# Arduino Library for the Stewart Flight Simulator Platform — Part 2

Part 2 demonstrates the techniques used for finding the centre of gravity of our top and bottom hexagonal platforms and how to calculate the co-ordinates of the connection points on each edge. This step is glossed over by everyone! It is not until you try to actually code the formulaes that you realise that you need the co-ordinates of the twelve connection points on both platforms.

## Finding the Centroid / Centre of Gravity (COG)

In order to apply the inverse kinematic transformations described in Part 3, we need the co-ordinates of the connection points on the top and bottom platforms. We will start with the top platform because that is straight forward. Finding the vertices of our irregular hexagonal platform, allows us to calculate the centroid (the centre of mass of a geometric object of uniform density). The centroid is where the x, y, and z axes have their origin, when performing the inverse kinematic.

Figure 9 illustrates the problem, all measurements are in millimetres, and the angles are in degrees. We need to find the length of the sides of triangles A and B. Trigonometry to the rescue! For A:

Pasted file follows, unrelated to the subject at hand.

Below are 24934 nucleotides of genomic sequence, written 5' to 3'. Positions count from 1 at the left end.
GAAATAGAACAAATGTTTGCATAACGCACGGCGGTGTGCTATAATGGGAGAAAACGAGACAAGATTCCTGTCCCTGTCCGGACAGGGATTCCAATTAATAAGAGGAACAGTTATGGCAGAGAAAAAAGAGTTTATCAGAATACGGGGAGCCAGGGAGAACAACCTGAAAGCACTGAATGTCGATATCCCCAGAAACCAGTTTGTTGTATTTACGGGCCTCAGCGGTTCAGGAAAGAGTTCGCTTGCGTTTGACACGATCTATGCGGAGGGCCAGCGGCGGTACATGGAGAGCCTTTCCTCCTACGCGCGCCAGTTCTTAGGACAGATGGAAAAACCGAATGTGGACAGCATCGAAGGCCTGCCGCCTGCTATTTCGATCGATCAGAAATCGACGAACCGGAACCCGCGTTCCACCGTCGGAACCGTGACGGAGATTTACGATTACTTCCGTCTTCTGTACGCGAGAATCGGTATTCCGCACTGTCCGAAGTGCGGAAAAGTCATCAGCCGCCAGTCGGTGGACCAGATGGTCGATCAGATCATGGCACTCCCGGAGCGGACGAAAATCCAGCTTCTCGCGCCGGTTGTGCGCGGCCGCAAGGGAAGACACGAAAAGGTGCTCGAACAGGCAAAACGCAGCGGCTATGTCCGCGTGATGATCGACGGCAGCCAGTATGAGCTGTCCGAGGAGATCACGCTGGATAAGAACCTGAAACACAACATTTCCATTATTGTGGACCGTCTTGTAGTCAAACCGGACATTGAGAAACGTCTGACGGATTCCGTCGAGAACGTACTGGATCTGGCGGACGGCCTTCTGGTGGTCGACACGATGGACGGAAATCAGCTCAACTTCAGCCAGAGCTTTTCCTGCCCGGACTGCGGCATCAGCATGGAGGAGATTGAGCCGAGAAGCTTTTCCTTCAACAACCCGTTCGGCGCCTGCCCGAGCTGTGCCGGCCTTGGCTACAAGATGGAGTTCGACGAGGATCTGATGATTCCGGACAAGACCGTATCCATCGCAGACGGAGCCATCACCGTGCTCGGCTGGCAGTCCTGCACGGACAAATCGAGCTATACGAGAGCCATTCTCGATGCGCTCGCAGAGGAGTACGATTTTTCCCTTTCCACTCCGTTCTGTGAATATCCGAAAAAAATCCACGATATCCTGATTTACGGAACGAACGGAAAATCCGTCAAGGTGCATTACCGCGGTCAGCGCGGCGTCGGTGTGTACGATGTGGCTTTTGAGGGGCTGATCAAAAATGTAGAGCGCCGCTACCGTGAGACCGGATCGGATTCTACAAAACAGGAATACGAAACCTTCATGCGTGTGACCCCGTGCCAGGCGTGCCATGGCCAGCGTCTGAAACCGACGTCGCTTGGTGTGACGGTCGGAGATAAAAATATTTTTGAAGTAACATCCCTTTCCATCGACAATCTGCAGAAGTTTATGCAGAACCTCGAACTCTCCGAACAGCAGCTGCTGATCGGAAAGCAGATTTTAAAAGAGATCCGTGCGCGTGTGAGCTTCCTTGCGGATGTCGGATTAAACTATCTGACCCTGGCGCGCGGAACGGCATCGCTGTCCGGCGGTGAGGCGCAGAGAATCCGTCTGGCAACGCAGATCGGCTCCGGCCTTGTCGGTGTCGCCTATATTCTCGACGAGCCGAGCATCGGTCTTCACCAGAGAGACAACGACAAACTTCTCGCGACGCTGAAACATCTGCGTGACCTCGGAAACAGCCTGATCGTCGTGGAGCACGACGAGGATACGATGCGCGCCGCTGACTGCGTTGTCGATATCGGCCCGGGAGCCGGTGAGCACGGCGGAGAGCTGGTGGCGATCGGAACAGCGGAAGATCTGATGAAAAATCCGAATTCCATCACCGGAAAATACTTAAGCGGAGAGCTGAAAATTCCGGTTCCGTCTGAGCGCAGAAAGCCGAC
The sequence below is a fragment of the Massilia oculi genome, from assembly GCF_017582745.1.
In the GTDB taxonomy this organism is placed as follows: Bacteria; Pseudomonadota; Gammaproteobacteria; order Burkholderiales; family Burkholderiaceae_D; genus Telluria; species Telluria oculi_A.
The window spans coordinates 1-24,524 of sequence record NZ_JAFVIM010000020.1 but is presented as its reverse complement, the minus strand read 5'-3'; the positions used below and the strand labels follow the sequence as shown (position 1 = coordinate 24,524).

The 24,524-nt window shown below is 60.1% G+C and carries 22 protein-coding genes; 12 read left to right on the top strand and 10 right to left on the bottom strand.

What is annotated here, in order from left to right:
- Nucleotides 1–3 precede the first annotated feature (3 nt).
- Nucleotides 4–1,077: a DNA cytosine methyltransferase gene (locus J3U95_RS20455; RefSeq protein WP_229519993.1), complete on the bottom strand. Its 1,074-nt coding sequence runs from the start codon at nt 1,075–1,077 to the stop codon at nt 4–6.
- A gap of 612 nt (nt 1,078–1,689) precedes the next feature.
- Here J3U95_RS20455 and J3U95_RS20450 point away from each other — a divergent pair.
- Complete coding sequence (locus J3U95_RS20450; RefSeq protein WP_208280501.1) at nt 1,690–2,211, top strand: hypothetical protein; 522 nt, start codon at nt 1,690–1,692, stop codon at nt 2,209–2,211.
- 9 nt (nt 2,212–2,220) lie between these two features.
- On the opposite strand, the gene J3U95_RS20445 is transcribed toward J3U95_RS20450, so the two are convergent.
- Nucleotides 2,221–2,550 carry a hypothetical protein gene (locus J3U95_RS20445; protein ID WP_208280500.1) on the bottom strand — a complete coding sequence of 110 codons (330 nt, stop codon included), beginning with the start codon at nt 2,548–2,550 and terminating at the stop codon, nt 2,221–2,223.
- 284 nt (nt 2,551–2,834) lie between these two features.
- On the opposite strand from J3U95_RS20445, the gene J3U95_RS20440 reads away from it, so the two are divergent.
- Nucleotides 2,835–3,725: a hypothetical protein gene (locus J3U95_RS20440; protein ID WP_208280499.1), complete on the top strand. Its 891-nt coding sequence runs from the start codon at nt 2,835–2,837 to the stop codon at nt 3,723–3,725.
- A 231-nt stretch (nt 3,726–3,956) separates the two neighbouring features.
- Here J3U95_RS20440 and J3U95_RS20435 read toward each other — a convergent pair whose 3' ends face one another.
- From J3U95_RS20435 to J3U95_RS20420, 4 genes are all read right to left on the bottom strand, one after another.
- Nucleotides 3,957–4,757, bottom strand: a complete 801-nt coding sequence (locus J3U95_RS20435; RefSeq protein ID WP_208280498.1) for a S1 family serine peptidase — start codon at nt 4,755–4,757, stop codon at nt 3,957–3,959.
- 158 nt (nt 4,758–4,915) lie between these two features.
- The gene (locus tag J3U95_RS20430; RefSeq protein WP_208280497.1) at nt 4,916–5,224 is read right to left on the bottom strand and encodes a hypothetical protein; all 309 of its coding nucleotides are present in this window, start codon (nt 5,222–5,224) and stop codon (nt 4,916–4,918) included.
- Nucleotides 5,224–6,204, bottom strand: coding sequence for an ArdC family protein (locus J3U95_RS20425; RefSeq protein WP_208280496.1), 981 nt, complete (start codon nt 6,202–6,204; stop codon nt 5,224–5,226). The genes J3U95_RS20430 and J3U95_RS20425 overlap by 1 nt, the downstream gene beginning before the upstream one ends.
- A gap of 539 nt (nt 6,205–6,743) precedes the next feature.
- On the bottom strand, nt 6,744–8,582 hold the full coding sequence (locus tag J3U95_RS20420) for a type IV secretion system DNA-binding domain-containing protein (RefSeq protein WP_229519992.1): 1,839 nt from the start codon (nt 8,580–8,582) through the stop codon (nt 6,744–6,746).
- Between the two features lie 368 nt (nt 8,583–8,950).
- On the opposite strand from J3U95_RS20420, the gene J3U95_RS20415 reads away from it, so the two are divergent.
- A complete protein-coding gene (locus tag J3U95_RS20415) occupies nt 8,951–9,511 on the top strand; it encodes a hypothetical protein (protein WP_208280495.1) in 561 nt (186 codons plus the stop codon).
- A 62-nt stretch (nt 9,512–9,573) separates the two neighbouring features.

`cos 60 = x/40` or `x = 40 cos 60 = 20`
`sin 60 = y/40` or `y = 40 sin 60 = 34.64`

For Triangle B:

`cos 60 = x/85` or `x = 85 cos 60 = 42.5`
`sin 60 = y/85` or `y = 85 sin 60 = 73.61`

Similarly, for the bottom platform triangle C:

`x = 62 cos 60 = 31`
`y = 62 sin 60 = 53.69`

For Triangle D:

`x = 90 cos 60 = 45`
`y = 90 sin 60 = 77.94`

The top platform vertices in counter-clockwise (ccw) order are {(20, 0), (105, 0), (125, 34.64), (82.5, 108.25), (42.5, 108.25), (0, 34.64)}. The bottom platform vertices are {(31, 0), (121, 0), (152, 53.69), (107, 131.63), (45, 131.63), (0, 53.69)}.

To calculate the COG co-ordinates for this hexagon, we will use the code from…